The extensive education reforms passed last year in hopes of winning a federal Race to the Top grant may be delayed because the state didn’t win the grant and doesn’t have the money itself to implement them.
“If we find the money then we are happy to push forward with these reforms… but money is tight,” Rep. Andy Fleischmann, D-West Hartford and co-chairman of the legislature’s Education Committee, said Monday.
The reforms, including stricter high school graduation requirements and development of a new teacher evaluation system, would cost as much as $26 million over the next two years, most of which would be borne by local school districts if the state does not provide the funding. That’s unlikely, as the state faces a deficit estimated as high $3.67 billion.
The increased graduation standards include requiring additional credits in mathematics, science and foreign language, requiring students pass end-of-course exams in algebra, geometry, biology, American history and English or complete a senior project. The requirements are set to begin with the class of 2018.
The legislature’s nonpartisan Office of Fiscal Analysis estimates the increased graduation requirements and graduation tests will cost the state $5.4 million in the coming two-year budget period. Towns will be hit with an estimated cost between $13.7 and $20.9 million in the second year of the biennium to hire up to 380 new teachers for the additional courses students must take.
“Of course it is important for education results to improve – but a new … mandate is absurd when the state is already underfunding existing education programs,” testified Kachina Walsh-Weaver with the Connecticut Conference of Municipalities.
This problem of who would be stuck with the bill was created after lawmakers passed the requirements last year, counting on capturing $175 million in federal Race to the Top money to pay for the reforms. But the state’s application was rejected by the U.S. Department of Education. Connecticut is not the only state that passed sweeping education laws, and then failed to capture the federal money to pay for them. Forty states applied and just 11 states and the District of Columbia were awarded grants.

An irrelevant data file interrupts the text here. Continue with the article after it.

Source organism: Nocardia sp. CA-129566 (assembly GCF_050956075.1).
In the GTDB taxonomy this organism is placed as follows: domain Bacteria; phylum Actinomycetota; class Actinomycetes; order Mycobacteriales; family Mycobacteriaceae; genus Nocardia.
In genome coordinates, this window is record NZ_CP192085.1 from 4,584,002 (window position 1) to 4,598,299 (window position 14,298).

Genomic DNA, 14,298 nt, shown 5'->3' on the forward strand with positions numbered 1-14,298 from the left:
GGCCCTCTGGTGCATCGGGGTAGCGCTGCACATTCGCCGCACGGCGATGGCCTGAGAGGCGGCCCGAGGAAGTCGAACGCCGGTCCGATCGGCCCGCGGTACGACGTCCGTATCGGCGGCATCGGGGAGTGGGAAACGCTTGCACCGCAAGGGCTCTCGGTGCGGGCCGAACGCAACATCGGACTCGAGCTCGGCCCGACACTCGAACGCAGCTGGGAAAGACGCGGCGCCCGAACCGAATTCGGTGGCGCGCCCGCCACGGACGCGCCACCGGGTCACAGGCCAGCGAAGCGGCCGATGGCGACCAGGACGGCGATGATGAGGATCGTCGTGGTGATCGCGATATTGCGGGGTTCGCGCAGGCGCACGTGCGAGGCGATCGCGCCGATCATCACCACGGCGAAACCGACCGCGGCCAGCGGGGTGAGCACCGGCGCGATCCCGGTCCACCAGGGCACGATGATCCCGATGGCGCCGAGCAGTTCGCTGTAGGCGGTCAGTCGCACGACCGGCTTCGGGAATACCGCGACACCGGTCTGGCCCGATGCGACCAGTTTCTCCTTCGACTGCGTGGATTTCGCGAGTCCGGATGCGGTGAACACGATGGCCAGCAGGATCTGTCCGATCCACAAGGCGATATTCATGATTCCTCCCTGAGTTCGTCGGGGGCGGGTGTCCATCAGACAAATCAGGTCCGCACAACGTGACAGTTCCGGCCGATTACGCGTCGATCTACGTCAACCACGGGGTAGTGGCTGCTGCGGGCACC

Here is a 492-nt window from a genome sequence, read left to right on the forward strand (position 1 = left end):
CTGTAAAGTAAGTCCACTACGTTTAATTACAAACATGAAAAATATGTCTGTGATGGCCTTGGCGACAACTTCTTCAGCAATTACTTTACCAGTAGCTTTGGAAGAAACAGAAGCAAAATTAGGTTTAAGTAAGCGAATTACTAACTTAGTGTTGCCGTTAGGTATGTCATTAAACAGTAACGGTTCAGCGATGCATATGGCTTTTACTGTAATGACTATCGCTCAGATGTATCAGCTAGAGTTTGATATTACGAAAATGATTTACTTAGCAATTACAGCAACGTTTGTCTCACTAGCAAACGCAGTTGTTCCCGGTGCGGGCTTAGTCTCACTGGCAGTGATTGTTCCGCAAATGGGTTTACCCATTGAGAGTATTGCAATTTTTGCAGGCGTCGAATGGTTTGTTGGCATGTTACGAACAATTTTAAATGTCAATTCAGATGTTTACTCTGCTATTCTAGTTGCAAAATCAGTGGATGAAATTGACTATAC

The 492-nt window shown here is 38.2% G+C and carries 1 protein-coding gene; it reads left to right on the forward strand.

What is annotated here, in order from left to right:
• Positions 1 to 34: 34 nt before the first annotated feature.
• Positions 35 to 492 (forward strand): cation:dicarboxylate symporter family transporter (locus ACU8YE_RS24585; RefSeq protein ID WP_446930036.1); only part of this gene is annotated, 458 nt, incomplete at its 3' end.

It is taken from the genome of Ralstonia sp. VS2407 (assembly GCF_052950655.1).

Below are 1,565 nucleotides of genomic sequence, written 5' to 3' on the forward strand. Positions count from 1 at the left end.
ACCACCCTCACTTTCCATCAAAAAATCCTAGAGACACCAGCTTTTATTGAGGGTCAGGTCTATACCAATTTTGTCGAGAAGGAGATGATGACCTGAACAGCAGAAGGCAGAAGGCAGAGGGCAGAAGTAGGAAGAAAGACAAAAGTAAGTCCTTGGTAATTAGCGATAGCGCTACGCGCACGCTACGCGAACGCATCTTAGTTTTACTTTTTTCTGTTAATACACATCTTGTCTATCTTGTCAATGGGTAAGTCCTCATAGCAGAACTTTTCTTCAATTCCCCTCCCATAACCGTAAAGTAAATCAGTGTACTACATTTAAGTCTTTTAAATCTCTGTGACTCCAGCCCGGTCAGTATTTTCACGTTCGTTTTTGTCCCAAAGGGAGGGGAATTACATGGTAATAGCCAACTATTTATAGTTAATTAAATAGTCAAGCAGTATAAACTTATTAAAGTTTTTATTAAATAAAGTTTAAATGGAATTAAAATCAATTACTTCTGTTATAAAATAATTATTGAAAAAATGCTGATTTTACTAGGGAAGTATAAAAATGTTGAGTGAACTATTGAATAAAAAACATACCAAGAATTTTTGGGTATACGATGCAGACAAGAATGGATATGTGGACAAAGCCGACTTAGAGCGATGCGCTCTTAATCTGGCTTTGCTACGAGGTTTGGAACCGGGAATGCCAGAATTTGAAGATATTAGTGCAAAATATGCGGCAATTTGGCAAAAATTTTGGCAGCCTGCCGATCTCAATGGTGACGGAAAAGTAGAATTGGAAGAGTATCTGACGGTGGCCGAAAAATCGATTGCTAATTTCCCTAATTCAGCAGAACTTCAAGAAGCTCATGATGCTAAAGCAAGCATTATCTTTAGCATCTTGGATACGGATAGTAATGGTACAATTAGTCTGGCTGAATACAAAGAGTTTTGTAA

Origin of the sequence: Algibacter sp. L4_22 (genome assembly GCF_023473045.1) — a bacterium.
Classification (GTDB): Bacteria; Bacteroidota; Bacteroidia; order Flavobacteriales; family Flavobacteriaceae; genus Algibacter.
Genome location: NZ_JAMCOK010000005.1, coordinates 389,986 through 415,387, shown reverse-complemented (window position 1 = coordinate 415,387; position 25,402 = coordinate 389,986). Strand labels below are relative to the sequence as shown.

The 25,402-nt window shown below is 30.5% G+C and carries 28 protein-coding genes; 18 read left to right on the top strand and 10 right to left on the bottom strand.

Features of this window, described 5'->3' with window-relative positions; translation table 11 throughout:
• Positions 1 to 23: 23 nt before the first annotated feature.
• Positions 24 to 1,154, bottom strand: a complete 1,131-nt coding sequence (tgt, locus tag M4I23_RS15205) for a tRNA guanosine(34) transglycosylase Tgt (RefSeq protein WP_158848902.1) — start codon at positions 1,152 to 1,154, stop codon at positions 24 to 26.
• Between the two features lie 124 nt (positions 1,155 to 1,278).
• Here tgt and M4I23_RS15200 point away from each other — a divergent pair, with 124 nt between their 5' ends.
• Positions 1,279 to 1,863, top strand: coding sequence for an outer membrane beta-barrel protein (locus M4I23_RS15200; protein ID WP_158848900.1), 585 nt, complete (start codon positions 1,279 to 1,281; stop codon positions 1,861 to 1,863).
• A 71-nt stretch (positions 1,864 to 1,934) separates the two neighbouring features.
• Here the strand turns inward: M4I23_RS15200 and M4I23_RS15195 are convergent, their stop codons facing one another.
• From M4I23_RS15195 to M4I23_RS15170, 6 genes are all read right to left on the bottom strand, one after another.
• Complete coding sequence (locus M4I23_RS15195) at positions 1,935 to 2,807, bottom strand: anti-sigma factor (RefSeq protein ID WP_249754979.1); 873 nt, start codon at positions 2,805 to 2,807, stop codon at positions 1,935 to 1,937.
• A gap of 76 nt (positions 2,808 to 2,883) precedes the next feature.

Joeseph Cirasuolu, leader of the Connecticut Association of Public School Superintendents, testified many of the reforms “amounts to an unfunded state mandate” on local districts.
Ben Barnes, Gov. Dannel P. Malloy’s budget director, said the administration “is certainly sympathetic to unfunded mandates” and the Administration “would strongly consider delaying those reforms if the General Assembly decides that’s needed.”
“I think we should absolutely increase our share in education costs, but obviously we can’t get there now,” he said, referring to why Malloy’s budget decided not to pick up the additional costs of this law. “It’s extremely challenging just keeping the current [education] funding steady.”
Malloy’s proposed budget does provide the $2 million needed to pay for the data systems required in the law.
Fleischmann said obviously anything that is provided funding for in the state’s budget would not need to be delayed.
Regardless of the costs, not everyone is supportive of delaying the reforms, including Shana Kennedy-Salchow, co-executive director of the Connecticut Commission of Educational Achievement, a group of business leaders that advocates for education issues.
“Some of the deadlines [are already] too generous… Can we really afford to wait?” she said. “This law was a step in the right direction and we don’t need to move backwards.”
Judith B. Greiman, president of the Connecticut Conference of Independent Colleges, also testified that with so many students needing remedial education when they enter college, delaying these reforms is a mistake.
“It seems counter-intuitive for the state to further delay addressing these problems and continue the status quo in our public schools for another two years,” she said.